10. The shaftless rotor of claim 9 wherein said fluid passages include vanes for pumping coolant from said annular coolant passage to both sides of said stack.
11. The shaftless rotor of claim 8 wherein one end of said tie bolt is enlarged and includes a chamber, said chamber having an inlet end adapted to be in fluid communication with a source of coolant, and openings in said tie bolt extending from said chamber to the exterior of the tie bolt for establishing fluid communication between said inlet end and said annular coolant passage.
12. The shaftless rotor of claim 11 wherein said tie bolt has a reduced diameter central section connected to said enlarged one end by a frusto-conical section, and said openings are located in said frusto-conical section.
US09373322 1999-08-12 1999-08-12 Shaftless rotor construction Expired - Fee Related US6215212B1 (en)

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Cited By (9)

* Cited by examiner, † Cited by third party
Publication number Priority date Publication date Assignee Title
US20040066098A1 (en) * 2002-10-04 2004-04-08 Doherty Kieran P.J. High speed generator with the main rotor housed inside the shaft
US20040100159A1 (en) * 2002-11-21 2004-05-27 General Electric Canada Inc. Electrical current collector cleaning and cooling for high voltage rotating machines
US20100079946A1 (en) * 2008-10-01 2010-04-01 Caterpillar Inc. Air cooling system including airflow deflector for electric drive machine
EP2230751A1 (en) * 2009-03-16 2010-09-22 ABB Oy An arrangement and method for cooling an electrical machine
US20140054990A1 (en) * 2011-01-18 2014-02-27 Bombardier Transportation Gmbh Electric machine
US20140125166A1 (en) * 2012-11-06 2014-05-08 Kabushiki Kaisha Yaskawa Denki Rotating electrical machine
US9057353B2 (en) * 2013-03-15 2015-06-16 Michael S. Aubuchon, Sr. Shaft-less radial vane turbine generator
US20160218575A1 (en) * 2008-06-19 2016-07-28 Windfin B.V. Wind power generator equipped with a cooling system
US20160226366A1 (en) * 2013-09-16 2016-08-04 Altigreen Propulsion Labs Private Limited A motor-generator shaft with centrifugal fan blades

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Cited By (14)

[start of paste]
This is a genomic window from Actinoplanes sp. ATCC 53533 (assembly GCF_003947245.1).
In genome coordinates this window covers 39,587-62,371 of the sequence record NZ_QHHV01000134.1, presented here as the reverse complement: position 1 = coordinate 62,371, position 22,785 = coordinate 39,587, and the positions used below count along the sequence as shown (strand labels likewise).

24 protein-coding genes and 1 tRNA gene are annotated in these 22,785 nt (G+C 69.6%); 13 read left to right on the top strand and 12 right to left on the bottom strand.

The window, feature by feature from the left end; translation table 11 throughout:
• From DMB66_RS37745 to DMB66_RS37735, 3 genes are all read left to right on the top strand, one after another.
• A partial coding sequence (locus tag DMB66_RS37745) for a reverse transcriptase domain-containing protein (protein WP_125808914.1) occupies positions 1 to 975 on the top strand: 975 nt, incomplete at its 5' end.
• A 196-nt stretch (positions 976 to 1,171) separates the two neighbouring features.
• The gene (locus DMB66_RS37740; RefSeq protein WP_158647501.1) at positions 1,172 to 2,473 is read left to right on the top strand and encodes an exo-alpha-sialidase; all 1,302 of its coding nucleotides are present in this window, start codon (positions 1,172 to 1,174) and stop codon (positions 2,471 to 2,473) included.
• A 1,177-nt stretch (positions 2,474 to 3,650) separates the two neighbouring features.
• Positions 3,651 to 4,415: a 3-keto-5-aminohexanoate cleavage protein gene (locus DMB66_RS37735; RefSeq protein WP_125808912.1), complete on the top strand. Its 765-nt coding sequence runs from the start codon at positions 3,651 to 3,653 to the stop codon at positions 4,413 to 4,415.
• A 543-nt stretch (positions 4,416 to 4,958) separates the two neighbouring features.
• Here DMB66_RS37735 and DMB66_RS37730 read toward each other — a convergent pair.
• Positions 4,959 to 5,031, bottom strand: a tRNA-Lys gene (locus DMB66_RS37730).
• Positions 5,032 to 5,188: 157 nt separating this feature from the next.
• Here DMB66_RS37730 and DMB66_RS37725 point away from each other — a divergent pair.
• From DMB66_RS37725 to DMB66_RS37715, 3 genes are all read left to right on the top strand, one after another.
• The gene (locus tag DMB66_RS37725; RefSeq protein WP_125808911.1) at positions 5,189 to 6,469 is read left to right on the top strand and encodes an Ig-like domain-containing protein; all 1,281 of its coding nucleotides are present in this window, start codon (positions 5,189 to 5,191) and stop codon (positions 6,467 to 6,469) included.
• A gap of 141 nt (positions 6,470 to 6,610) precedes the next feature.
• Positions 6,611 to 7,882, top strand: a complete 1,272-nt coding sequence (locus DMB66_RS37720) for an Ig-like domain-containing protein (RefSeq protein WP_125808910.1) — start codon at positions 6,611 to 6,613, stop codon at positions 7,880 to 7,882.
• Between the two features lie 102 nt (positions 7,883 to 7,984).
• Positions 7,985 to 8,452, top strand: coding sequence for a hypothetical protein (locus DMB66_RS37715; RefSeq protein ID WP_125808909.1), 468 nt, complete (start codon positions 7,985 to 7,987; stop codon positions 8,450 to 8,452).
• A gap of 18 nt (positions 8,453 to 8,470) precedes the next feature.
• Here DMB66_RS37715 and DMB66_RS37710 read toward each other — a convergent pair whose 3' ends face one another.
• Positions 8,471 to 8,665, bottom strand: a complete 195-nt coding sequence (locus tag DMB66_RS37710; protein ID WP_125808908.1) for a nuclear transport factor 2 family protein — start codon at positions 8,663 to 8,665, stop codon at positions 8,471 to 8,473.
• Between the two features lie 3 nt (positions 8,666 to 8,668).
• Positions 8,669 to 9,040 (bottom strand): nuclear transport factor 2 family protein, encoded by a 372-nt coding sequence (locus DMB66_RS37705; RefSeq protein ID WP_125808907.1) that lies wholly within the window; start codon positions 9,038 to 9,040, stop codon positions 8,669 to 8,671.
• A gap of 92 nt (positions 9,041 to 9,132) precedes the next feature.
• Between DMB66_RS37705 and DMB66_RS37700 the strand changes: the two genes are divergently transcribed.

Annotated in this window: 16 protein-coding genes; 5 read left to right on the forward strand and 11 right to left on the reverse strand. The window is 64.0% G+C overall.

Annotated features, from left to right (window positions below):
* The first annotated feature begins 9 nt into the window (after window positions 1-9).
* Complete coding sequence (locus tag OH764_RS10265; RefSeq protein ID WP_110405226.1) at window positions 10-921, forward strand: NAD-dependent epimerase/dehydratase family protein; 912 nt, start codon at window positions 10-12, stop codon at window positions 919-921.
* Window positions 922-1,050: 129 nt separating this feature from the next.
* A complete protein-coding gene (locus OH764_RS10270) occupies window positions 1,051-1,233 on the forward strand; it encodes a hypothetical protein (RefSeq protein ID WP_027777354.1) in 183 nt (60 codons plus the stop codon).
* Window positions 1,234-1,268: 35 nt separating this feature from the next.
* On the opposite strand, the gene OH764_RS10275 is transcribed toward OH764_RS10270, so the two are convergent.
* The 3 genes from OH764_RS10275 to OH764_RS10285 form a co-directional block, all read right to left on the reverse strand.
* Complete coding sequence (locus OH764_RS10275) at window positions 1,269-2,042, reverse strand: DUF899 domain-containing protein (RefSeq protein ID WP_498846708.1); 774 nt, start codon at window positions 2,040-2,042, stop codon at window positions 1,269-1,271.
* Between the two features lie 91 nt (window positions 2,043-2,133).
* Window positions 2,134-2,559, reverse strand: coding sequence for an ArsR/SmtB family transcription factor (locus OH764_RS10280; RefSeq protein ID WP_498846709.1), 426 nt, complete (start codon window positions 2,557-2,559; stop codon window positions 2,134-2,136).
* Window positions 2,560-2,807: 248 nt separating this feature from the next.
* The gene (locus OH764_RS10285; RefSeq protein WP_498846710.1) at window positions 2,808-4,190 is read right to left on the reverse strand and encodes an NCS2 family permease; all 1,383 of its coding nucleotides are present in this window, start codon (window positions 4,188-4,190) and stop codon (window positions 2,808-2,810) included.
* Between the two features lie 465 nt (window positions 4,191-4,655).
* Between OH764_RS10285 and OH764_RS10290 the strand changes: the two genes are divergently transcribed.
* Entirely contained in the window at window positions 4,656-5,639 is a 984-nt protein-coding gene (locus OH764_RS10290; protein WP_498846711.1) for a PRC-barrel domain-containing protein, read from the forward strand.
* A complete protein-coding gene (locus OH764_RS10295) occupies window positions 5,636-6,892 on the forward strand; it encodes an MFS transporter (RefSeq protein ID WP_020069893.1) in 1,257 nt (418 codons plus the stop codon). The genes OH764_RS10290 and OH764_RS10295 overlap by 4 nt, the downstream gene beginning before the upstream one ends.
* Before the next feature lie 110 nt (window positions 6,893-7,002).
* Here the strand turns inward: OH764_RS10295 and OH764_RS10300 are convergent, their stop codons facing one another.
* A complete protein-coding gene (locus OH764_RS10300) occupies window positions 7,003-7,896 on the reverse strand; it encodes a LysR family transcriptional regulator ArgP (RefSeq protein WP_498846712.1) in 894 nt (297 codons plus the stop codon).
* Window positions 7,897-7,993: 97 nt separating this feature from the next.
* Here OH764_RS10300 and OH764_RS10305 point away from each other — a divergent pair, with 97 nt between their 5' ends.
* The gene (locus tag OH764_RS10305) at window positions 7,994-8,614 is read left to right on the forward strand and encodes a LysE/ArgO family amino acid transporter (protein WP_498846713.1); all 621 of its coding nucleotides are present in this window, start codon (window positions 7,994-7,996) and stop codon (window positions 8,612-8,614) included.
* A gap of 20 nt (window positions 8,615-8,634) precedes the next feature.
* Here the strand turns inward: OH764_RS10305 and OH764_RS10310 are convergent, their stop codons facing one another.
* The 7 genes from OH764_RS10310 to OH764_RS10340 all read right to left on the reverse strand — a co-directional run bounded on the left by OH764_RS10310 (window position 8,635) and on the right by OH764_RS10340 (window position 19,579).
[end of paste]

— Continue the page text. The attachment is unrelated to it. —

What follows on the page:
* Cited by examiner, † Cited by third party
Publication number Priority date Publication date Assignee Title
US20040066098A1 (en) * 2002-10-04 2004-04-08 Doherty Kieran P.J. High speed generator with the main rotor housed inside the shaft
US6897581B2 (en) * 2002-10-04 2005-05-24 Honeywell International Inc. High speed generator with the main rotor housed inside the shaft
US6903482B2 (en) * 2002-11-21 2005-06-07 General Electric Canada Inc. Electrical current collector cleaning and cooling for high voltage rotating machines
US20040100159A1 (en) * 2002-11-21 2004-05-27 General Electric Canada Inc. Electrical current collector cleaning and cooling for high voltage rotating machines
US20160218575A1 (en) * 2008-06-19 2016-07-28 Windfin B.V. Wind power generator equipped with a cooling system
US20100079946A1 (en) * 2008-10-01 2010-04-01 Caterpillar Inc. Air cooling system including airflow deflector for electric drive machine
US8251168B2 (en) 2008-10-01 2012-08-28 Caterpillar Inc. Air cooling system including airflow deflector for electric drive machine
EP2230751A1 (en) * 2009-03-16 2010-09-22 ABB Oy An arrangement and method for cooling an electrical machine
US20140054990A1 (en) * 2011-01-18 2014-02-27 Bombardier Transportation Gmbh Electric machine
US20140125166A1 (en) * 2012-11-06 2014-05-08 Kabushiki Kaisha Yaskawa Denki Rotating electrical machine
US9057353B2 (en) * 2013-03-15 2015-06-16 Michael S. Aubuchon, Sr. Shaft-less radial vane turbine generator
US20150267884A1 (en) * 2013-03-15 2015-09-24 Michael S. Aubuchon Shaft-less radial vane turbine generator
US9759394B2 (en) * 2013-03-15 2017-09-12 Michael S. Aubuchon Shaft-less radial vane turbine generator
US20160226366A1 (en) * 2013-09-16 2016-08-04 Altigreen Propulsion Labs Private Limited A motor-generator shaft with centrifugal fan blades